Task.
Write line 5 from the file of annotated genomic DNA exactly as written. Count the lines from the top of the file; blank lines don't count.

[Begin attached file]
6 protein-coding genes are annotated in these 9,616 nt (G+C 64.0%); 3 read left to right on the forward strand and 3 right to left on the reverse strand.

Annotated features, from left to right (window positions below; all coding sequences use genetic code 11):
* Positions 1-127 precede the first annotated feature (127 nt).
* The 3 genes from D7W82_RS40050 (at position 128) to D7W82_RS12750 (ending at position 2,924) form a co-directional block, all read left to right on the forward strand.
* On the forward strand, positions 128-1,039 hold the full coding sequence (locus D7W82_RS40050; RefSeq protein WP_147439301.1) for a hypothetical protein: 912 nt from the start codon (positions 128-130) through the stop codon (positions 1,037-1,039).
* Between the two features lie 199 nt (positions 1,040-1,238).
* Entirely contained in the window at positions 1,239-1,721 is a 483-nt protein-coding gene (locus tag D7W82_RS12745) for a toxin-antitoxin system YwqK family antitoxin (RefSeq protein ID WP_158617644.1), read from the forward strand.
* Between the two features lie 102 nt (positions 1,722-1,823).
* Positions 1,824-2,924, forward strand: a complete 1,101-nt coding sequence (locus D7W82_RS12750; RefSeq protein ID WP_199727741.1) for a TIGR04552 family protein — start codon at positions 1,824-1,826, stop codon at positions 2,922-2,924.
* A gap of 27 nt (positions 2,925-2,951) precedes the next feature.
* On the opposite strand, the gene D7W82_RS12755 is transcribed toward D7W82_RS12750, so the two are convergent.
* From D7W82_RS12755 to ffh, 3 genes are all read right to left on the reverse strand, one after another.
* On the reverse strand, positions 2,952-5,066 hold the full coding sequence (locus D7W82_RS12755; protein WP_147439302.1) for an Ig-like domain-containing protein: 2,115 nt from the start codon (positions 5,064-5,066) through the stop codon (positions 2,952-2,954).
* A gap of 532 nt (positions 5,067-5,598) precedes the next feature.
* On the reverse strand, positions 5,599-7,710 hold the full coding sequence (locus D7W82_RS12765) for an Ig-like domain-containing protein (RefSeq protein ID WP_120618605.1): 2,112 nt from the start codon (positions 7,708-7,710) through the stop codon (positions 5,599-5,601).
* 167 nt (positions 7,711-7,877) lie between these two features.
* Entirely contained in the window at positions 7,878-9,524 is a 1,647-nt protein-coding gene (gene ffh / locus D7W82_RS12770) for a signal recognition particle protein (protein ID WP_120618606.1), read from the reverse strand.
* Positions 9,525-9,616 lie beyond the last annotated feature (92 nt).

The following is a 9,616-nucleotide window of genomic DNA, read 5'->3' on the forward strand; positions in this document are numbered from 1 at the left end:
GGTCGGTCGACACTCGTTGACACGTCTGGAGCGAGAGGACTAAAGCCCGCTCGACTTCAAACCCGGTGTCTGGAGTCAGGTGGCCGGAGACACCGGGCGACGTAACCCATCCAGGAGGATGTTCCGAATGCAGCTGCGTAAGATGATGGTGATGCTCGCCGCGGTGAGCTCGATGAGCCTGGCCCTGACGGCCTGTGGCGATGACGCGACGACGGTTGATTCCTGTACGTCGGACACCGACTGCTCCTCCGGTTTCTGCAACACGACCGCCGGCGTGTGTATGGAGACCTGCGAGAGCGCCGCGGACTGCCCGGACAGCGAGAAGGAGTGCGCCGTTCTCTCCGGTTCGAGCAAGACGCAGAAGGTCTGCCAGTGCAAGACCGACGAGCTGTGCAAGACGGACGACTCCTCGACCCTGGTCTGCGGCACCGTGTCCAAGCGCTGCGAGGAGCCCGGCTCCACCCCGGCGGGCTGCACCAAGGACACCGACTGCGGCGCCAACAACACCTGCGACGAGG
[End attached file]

* On the forward strand, positions 128-1,039 hold the full coding sequence (locus D7W82_RS40050; RefSeq protein WP_147439301.1) for a hypothetical protein: 912 nt from the start codon (positions 128-130) through the stop codon (positions 1,037-1,039).